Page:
Indian Yellow

Indian yellow is yellow pigment used in watercolor and oil paintings. The pigment, manufactured in rural India, was made from the dried urine of the cows that were fed only on mango leaves [1]. Since the cows were extremely undernourished, the process was declared outlaw in 1908 and the pigment has not been available commercially since 1921.

This made the pigment the rarest color of the pigment collection at the Harvard Art Museum, Cambridge [2].

Example of use [3]

Vincent van Gogh, The Starry Night, 1889


Indian yellow was employed together with Indian yellow for deeper yellow of the moon and the stars.



[1] Artists’ Pigments: A Handbook of Their History and Characteristics, Volume 1 Available at

[2] A Great Big Story’s video: A Vault of Color: Protecting the World’s Rarest Pigments


Eidetic Memory

Eidetic memory, sometimes called photographic memory or total recall, is an ability to recall images, sounds, or objects in memory with great precision and is not acquired through mnemonics.

A person with the ability is called an eideticker.

An example of a notable eideticker is the mathematician John von Neumann.


Tupper’s Self-Referential Formula

Imagine a graph of a formula that actually contains your name in it.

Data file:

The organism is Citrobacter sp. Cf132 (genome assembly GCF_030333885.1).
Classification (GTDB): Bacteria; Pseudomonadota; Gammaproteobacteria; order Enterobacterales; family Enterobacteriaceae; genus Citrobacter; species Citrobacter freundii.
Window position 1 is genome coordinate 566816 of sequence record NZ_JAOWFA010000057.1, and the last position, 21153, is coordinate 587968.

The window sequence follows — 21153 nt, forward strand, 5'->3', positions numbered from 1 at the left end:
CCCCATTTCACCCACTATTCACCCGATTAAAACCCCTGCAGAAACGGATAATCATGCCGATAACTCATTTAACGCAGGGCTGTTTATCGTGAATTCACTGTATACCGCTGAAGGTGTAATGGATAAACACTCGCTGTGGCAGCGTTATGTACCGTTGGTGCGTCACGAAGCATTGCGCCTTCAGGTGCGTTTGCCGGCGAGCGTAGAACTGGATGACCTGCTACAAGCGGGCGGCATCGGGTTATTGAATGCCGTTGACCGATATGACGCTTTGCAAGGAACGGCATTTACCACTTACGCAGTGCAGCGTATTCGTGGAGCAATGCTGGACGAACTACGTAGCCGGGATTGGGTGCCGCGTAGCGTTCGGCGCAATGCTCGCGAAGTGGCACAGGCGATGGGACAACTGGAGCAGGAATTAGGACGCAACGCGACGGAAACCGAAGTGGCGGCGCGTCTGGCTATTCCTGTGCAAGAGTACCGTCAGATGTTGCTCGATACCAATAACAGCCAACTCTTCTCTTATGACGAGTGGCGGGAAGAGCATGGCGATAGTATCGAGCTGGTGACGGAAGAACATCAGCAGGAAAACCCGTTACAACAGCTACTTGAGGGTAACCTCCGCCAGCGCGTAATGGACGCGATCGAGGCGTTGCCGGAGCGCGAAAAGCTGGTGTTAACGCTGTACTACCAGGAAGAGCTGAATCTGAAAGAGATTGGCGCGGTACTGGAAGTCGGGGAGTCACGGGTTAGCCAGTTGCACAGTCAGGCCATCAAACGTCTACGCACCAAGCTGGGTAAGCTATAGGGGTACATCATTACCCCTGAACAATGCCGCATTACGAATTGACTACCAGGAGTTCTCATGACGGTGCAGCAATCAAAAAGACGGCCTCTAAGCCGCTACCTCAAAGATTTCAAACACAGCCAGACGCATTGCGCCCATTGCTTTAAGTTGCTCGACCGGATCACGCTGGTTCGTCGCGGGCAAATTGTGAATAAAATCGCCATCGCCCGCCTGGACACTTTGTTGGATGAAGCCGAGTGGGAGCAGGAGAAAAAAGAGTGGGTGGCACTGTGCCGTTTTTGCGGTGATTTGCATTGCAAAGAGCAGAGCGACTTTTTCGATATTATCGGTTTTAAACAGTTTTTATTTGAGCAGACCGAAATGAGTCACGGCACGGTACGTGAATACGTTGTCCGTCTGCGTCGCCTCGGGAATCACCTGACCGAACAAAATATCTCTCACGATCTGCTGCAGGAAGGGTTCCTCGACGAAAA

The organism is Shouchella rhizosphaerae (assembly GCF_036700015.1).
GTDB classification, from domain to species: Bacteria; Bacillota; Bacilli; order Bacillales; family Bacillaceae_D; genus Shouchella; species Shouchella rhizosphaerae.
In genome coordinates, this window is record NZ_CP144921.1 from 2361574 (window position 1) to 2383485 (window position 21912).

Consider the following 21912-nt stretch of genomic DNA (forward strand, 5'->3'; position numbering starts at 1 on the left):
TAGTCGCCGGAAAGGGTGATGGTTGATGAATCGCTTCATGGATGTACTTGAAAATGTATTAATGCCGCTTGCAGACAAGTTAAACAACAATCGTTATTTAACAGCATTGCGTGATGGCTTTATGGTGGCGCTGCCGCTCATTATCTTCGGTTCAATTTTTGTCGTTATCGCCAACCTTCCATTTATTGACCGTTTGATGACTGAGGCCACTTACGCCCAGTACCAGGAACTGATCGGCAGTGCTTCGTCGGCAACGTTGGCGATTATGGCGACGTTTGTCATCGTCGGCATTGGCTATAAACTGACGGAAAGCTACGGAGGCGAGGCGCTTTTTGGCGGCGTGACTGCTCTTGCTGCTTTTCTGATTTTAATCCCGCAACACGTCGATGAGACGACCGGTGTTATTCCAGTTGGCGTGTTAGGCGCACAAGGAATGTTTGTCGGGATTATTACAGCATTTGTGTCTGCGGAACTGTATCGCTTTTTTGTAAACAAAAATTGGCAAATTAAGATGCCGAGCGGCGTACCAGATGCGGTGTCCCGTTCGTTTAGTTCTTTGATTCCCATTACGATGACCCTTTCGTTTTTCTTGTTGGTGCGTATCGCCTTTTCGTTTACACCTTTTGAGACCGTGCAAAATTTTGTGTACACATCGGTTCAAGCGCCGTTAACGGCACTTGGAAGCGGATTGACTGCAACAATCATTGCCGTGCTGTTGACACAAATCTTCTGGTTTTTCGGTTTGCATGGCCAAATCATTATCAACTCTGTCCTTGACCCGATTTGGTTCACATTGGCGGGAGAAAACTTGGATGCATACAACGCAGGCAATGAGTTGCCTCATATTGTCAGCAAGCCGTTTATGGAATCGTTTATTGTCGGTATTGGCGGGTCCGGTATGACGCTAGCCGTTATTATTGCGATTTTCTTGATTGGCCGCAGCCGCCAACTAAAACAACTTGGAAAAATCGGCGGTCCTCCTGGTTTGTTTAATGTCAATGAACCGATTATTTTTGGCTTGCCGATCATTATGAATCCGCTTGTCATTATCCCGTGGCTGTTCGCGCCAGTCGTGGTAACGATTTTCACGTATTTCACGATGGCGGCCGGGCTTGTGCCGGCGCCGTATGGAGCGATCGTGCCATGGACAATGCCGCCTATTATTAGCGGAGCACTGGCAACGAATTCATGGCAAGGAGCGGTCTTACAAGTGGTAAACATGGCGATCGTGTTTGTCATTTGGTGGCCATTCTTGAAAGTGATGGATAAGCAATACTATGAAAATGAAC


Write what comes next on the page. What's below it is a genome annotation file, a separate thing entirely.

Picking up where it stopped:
It’s this so-called Tupper’s self-referential formula

\displaystyle\frac{1}{2} < \left\lfloor \mod \left( \left\lfloor \frac{y}{17} \right\rfloor 2^{-17\lfloor x \rfloor - \mod(\lfloor y \rfloor, 17)} \right), 2\right\rfloor.

The graph of this inequality is comprises every possible arrangement of black and white (1×1) squares that can be fit in a 106×17 grid. The difficult thing is that you need to locate the 106-by-17 box that contains the thing you want.

For example, my name (Petch Puttichai) appears at 0 \leq x \leq 106 and k \leq y \leq k + 17, where k is 32922520572696913382451905912623623647167183726429121431754312885129411666885193915949745564208638847962779004960137820128309880253556326299620426051843316781711466694127750198822966039318977833943222930199125709567725963414828291187020468933092013936070802306399352123884523508901675580302517101305664361846330981066146182280532463873220739993581702910381088258207784043222527183537656464346321232788544747517684361869138095386938096713005390871951618586863662892224485886579202764210376205132486407529459098019294538104832.

16143619_10211226477115213_293112715850431983_oI used the tool available at to find out the value k I want. You just need to draw the pattern that you want to locate on the graph, then the program will calculate the corresponding k.

If you now Python (a programming language), you can use this code snippet to plot out the 106×17 box given a value k.